The Turkish Constitution as a Disrespected Idol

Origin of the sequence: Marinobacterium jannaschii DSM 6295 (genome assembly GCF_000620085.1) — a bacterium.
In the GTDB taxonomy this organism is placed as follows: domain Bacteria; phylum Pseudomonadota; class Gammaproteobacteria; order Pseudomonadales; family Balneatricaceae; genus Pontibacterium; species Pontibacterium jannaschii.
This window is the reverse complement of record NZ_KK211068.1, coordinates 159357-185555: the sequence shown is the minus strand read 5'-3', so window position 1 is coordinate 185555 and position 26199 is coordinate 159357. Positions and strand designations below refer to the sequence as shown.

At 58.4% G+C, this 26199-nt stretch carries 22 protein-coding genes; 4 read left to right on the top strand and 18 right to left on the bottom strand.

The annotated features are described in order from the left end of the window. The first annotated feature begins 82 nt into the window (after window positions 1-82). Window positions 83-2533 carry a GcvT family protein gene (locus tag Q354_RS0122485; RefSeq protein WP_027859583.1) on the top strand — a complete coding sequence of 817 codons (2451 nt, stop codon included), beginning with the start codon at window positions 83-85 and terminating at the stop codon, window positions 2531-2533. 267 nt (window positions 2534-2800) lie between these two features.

In the past decades, constitutional reform has been a quasi-permanent item on Turkey’s political agenda. The answer to many political problems, it is suggested, consists of formal constitutional change, with citizens affirming this position by engaging in constitutional debates and actively participating in constitutional referenda. Between 2010 and 2017, two (successful) major reforms and two (failed) constitution-making processes took place. Most recently, the governing AKP have introduced a plan for “a constitution of re-founding” by 2023, the country’s centenary. Given the continuous engagement with constitutional form and its refinement, it is striking that Turkish political actors also brazenly violate the constitution in a variety of ways. To assess the true value of the formal constitution in the Turkish constitutional order, I explore the apparent discrepancy between a preoccupation with formal constitutional design and outright disrespect for the text by political actors.